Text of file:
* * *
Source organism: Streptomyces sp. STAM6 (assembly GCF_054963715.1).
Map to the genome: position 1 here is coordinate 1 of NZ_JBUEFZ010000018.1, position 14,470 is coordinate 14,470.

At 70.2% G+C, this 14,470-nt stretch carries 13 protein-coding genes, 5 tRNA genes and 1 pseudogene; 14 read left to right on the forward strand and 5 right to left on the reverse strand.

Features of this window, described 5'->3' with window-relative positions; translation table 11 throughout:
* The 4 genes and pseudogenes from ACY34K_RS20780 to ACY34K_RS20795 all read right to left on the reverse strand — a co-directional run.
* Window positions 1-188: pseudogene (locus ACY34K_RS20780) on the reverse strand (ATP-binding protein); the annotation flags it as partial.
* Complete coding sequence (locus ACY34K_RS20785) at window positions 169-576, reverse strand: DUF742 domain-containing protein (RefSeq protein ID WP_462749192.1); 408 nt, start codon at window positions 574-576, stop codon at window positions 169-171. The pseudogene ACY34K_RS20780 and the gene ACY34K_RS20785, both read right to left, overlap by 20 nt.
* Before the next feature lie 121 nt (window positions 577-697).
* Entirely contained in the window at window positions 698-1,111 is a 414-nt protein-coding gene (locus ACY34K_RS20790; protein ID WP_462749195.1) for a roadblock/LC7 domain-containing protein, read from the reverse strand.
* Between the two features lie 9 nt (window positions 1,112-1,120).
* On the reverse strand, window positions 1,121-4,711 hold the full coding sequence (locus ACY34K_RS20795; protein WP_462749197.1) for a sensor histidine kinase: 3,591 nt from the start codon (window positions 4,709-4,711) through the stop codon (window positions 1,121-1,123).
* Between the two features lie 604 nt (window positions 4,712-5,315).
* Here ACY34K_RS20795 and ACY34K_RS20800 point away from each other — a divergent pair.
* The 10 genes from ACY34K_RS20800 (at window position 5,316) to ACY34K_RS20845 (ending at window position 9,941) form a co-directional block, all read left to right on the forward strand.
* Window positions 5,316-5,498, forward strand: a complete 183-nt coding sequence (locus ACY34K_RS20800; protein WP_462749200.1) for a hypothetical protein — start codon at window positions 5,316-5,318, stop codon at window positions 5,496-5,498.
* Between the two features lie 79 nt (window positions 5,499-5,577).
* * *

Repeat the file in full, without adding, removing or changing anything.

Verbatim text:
Source organism: Streptomyces sp. STAM6 (assembly GCF_054963715.1).
Map to the genome: position 1 here is coordinate 1 of NZ_JBUEFZ010000018.1, position 14,470 is coordinate 14,470.

At 70.2% G+C, this 14,470-nt stretch carries 13 protein-coding genes, 5 tRNA genes and 1 pseudogene; 14 read left to right on the forward strand and 5 right to left on the reverse strand.

Features of this window, described 5'->3' with window-relative positions; translation table 11 throughout:
* The 4 genes and pseudogenes from ACY34K_RS20780 to ACY34K_RS20795 all read right to left on the reverse strand — a co-directional run.
* Window positions 1-188: pseudogene (locus ACY34K_RS20780) on the reverse strand (ATP-binding protein); the annotation flags it as partial.
* Complete coding sequence (locus ACY34K_RS20785) at window positions 169-576, reverse strand: DUF742 domain-containing protein (RefSeq protein ID WP_462749192.1); 408 nt, start codon at window positions 574-576, stop codon at window positions 169-171. The pseudogene ACY34K_RS20780 and the gene ACY34K_RS20785, both read right to left, overlap by 20 nt.
* Before the next feature lie 121 nt (window positions 577-697).
* Entirely contained in the window at window positions 698-1,111 is a 414-nt protein-coding gene (locus ACY34K_RS20790; protein ID WP_462749195.1) for a roadblock/LC7 domain-containing protein, read from the reverse strand.
* Between the two features lie 9 nt (window positions 1,112-1,120).
* On the reverse strand, window positions 1,121-4,711 hold the full coding sequence (locus ACY34K_RS20795; protein WP_462749197.1) for a sensor histidine kinase: 3,591 nt from the start codon (window positions 4,709-4,711) through the stop codon (window positions 1,121-1,123).
* Between the two features lie 604 nt (window positions 4,712-5,315).
* Here ACY34K_RS20795 and ACY34K_RS20800 point away from each other — a divergent pair.
* The 10 genes from ACY34K_RS20800 (at window position 5,316) to ACY34K_RS20845 (ending at window position 9,941) form a co-directional block, all read left to right on the forward strand.
* Window positions 5,316-5,498, forward strand: a complete 183-nt coding sequence (locus ACY34K_RS20800; protein WP_462749200.1) for a hypothetical protein — start codon at window positions 5,316-5,318, stop codon at window positions 5,496-5,498.
* Between the two features lie 79 nt (window positions 5,499-5,577).